Gordon, Robert, with Jane Smiley, John Yau & Vicki Hearne
- Deborah Butterfield
Harry N. Abrams Inc. Publishers, New York NY, 2003.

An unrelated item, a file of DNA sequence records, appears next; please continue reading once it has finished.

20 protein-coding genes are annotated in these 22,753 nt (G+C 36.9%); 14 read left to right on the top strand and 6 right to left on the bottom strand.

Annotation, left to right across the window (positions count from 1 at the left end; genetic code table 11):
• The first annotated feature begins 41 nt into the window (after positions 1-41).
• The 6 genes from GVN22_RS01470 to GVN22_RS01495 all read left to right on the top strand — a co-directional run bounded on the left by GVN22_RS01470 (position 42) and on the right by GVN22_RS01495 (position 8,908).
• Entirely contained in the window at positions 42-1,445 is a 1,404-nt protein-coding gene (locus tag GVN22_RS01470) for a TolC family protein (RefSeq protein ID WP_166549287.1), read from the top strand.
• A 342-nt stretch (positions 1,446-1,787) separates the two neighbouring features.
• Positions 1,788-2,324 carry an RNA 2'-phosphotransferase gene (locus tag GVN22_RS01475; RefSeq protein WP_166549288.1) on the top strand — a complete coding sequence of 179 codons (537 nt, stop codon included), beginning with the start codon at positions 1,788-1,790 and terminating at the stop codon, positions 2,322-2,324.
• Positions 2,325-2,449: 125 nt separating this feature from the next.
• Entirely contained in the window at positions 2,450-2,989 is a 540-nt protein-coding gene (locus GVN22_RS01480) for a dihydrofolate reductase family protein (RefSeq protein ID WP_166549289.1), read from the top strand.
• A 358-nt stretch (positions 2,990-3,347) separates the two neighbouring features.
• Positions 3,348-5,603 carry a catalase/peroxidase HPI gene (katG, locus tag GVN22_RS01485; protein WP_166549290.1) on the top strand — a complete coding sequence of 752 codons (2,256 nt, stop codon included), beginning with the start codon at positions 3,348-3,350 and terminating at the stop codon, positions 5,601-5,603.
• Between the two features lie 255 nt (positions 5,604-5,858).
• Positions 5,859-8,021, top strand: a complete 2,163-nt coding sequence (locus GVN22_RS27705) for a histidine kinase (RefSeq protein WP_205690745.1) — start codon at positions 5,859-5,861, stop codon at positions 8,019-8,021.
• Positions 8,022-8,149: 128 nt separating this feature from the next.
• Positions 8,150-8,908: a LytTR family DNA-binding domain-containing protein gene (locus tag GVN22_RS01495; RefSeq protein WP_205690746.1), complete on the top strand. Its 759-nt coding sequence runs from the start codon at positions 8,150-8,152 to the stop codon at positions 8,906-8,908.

Square quarto; hardcover, with bronze spine and upper board titling and decorated endpapers; 178pp., with many full-colour illustrations. Minor wear. Dustwrapper mildly sunned along the spine; now professionally protected by superior non-adhesive polypropylene film. Near fine. Over 25 years, Deborah Butterfield has created sculptures with a single subject: horses. This book is introduced by Jane Smiley, with an essay by poet and art critic John Yau and poems by the late Vicki Hearne. In this beautiful book Butterfield emerges as a thoroughbred in the world of art. As Smiley says, 'I have never met a horse lover who did not gasp at the truth of Butterfield's horses'. Whether her works are found in steel or iron, wood, barbed wire or cast bronze, her ability to animate a pile of seemingly lifeless materials with the shape and spirit of a horse is breathtaking. Old steel letters, car fenders and rebar and pieces of signs; the detritus of industry as well as crooked sticks, thorns, pieces of fencing and driftwood have all been brought from disintegration in to order. As John Yau writes;- 'It is the gap between resemblance and transformation and between likeness and otherness, that we must begin to grapple with. And only in our grappling do we realize how much her work has to tell us. For Butterfield's horses are no longer recognisable forms.. they are both the inside and the outside of the horse, both the armature and the skin. By using the detritus, it could also be called the residue of time's passing, to make the skin and armature inseparable, Butterfield is able to probe the nature of reality, as well as deal with intensely human preoccupations - obsolescence, waste, death and violence.'
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